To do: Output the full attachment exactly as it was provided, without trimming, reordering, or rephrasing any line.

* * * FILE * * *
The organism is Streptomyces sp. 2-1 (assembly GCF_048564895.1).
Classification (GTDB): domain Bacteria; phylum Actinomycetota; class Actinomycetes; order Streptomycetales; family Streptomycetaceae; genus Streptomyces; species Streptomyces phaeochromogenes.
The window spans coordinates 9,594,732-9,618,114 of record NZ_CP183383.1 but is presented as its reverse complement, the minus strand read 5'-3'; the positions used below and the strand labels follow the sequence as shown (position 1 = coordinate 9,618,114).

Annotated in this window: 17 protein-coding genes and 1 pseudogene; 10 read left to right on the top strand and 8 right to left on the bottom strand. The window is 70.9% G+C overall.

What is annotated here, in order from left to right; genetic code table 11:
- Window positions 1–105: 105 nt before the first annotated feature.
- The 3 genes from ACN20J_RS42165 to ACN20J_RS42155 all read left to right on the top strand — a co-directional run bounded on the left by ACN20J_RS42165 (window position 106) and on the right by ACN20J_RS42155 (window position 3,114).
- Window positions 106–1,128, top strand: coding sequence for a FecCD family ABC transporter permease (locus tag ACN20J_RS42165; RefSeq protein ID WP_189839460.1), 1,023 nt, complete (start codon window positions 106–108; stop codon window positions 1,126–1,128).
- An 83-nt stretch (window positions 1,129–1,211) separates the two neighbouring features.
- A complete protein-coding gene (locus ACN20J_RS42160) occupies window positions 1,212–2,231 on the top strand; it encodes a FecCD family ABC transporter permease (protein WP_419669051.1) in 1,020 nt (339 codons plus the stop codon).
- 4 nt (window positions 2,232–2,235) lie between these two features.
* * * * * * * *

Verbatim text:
The organism is Streptomyces sp. 2-1 (assembly GCF_048564895.1).
Classification (GTDB): domain Bacteria; phylum Actinomycetota; class Actinomycetes; order Streptomycetales; family Streptomycetaceae; genus Streptomyces; species Streptomyces phaeochromogenes.
The window spans coordinates 9,594,732-9,618,114 of record NZ_CP183383.1 but is presented as its reverse complement, the minus strand read 5'-3'; the positions used below and the strand labels follow the sequence as shown (position 1 = coordinate 9,618,114).

Annotated in this window: 17 protein-coding genes and 1 pseudogene; 10 read left to right on the top strand and 8 right to left on the bottom strand. The window is 70.9% G+C overall.

What is annotated here, in order from left to right; genetic code table 11:
- Window positions 1–105: 105 nt before the first annotated feature.
- The 3 genes from ACN20J_RS42165 to ACN20J_RS42155 all read left to right on the top strand — a co-directional run bounded on the left by ACN20J_RS42165 (window position 106) and on the right by ACN20J_RS42155 (window position 3,114).
- Window positions 106–1,128, top strand: coding sequence for a FecCD family ABC transporter permease (locus tag ACN20J_RS42165; RefSeq protein ID WP_189839460.1), 1,023 nt, complete (start codon window positions 106–108; stop codon window positions 1,126–1,128).
- An 83-nt stretch (window positions 1,129–1,211) separates the two neighbouring features.
- A complete protein-coding gene (locus ACN20J_RS42160) occupies window positions 1,212–2,231 on the top strand; it encodes a FecCD family ABC transporter permease (protein WP_419669051.1) in 1,020 nt (339 codons plus the stop codon).
- 4 nt (window positions 2,232–2,235) lie between these two features.